PEDDLESTON:

Okay. Let’s come back to a local issue and one in which you involved yourself. You supported Alwyn Johnson’s call for a State inquiry into [inaudible] case.

PRIME MINISTER:

I did. yes I still do.

PEDDLESTON:

Peter Patmore yesterday rejected that call. What’s your response to that?

PRIME MINISTER:

Well I think they’re being miserable on this. I took an interest in this case I think eight or nine years ago, before I returned to the leadership of the Liberal Party when I was spokesman on industrial relations. I think it was 1991 or 1992. I thought the man had been shabbily treated, I still do, and I believe a further inquiry is desirable and I think the Tasmanian government is being unreasonable and unfair in the way it’s reacted. And I’ll continue to pursue the matter.

PEDDLESTON:

Okay. One international issue which I must raise – Malaysia is very much in the news after your comments about the Anwar Ibrahim decision. Why intervene, why say anything and antagonise the Malaysian government?

PRIME MINISTER:

Because there are some things that touch the way countries behave and there are some issues that involve what Australians see in simple English as justice and fair treatment that require a Prime Minister, even though it may be resented in another country to say something. You can’t run international relations simply according to the bottom line or the dollars and cents of a situation. I mean people say look don’t offend anybody, don’t ever say anything about anything because you might lose a trade deal or you might lose a bit of investment here and there. I mean of course I’m sensitive to those things but I’m also sensitive to ordinary notions of fair treatment and justice and I think the Australian people expect me to speak on their behalf on occasions like this and I believe that I was speaking on behalf of most Australians when I made those remarks. They were very careful, they were measured. I’m disturbed about what’s occurring. I think it’s a great pity because we have a lot of links with Malaysia. There are 130,000 Malaysians who are graduates of Australian universities. We’ve given a lot in training and helping and educating and we have very close links with the people of Malaysia. We have some difficulties with the government from time to time. I’ve been attacked, my predecessor Mr Keating was attacked by the current Malaysian Prime Minister, and I think the remarks that I made were very careful and measured and entirely appropriate and reasonable in the circumstances.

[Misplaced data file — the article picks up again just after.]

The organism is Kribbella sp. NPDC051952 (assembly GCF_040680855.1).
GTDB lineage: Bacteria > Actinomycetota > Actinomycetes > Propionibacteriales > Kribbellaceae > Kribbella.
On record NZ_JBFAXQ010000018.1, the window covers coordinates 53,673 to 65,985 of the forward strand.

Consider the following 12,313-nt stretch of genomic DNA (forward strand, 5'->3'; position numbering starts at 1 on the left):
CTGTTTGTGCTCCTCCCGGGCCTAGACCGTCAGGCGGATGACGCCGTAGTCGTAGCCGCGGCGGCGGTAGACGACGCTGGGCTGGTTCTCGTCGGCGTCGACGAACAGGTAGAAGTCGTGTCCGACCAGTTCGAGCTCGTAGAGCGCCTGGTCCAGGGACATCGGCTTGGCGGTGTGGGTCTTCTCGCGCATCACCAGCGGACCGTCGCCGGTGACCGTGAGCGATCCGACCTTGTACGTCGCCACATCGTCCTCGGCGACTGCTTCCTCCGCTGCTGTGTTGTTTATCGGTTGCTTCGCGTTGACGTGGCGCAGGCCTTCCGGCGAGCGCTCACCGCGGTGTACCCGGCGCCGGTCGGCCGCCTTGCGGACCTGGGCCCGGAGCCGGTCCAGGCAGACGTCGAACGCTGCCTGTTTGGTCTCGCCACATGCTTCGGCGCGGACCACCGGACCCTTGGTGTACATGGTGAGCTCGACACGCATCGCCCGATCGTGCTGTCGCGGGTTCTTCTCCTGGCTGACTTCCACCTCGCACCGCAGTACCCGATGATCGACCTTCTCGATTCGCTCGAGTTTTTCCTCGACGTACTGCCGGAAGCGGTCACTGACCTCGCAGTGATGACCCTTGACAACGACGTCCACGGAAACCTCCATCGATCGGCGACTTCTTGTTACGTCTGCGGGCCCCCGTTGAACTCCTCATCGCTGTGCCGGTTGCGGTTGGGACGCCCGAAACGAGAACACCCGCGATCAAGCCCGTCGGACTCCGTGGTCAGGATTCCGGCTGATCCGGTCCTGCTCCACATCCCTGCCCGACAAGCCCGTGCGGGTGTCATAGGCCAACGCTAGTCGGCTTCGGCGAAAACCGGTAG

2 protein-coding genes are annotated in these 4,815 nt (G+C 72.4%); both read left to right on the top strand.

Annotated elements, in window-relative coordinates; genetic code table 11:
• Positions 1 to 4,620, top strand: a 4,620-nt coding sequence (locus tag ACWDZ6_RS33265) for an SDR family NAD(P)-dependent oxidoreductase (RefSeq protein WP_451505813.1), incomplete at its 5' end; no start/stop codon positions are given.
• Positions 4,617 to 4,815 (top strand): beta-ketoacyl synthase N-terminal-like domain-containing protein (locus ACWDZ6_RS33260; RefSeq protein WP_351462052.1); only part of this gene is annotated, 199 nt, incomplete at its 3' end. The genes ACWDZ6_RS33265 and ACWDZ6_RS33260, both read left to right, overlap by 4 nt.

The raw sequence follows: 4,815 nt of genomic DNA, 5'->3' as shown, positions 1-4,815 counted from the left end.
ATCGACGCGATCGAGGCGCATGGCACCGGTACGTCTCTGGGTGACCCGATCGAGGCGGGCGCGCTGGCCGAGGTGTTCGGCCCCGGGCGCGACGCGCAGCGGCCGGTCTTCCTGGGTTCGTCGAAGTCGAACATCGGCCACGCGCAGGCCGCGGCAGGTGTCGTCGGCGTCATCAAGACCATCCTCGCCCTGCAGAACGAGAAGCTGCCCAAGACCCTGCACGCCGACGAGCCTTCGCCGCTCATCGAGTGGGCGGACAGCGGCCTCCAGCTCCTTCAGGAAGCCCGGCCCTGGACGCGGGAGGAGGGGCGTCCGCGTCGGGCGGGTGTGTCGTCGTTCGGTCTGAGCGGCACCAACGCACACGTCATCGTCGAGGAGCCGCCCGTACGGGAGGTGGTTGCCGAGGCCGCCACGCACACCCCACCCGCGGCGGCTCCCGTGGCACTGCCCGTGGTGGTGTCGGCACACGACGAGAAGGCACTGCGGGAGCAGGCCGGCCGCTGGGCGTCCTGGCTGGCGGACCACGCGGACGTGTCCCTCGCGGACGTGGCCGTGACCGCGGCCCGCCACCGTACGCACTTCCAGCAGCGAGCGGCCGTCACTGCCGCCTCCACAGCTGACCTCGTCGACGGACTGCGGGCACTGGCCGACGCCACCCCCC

PEDDLESTON:

Okay, one final question – how disappointed would you be if Jocelyn Newman retired soon?

PRIME MINISTER:

Well the question of what Jocelyn does with her future is a matter for her. I simply want to say that she is a great colleague, a good friend, and a first class minister.

PEDDLESTON:

Would she make a first class Governor General?

PRIME MINISTER:

I can’t speculate about things like that. Jocelyn’s a great person. She’s really a very good minister and what she does with her future is entirely a matter for her. And she’s been a great Senator from Tasmania and she makes a powerful and very vigorous contribution to Cabinet debate. You always know Jocelyn’s there and you always know what here view is on something. She never leaves you in any doubt. I like people like that, I like to know where people stand on things and you always know that with her and that’s terrific.

PEDDLESTON:

John Howard, thank you and enjoy the rest of your stay Tasmania.

PRIME MINISTER:

Okay then.

[ends]

Transcript 22866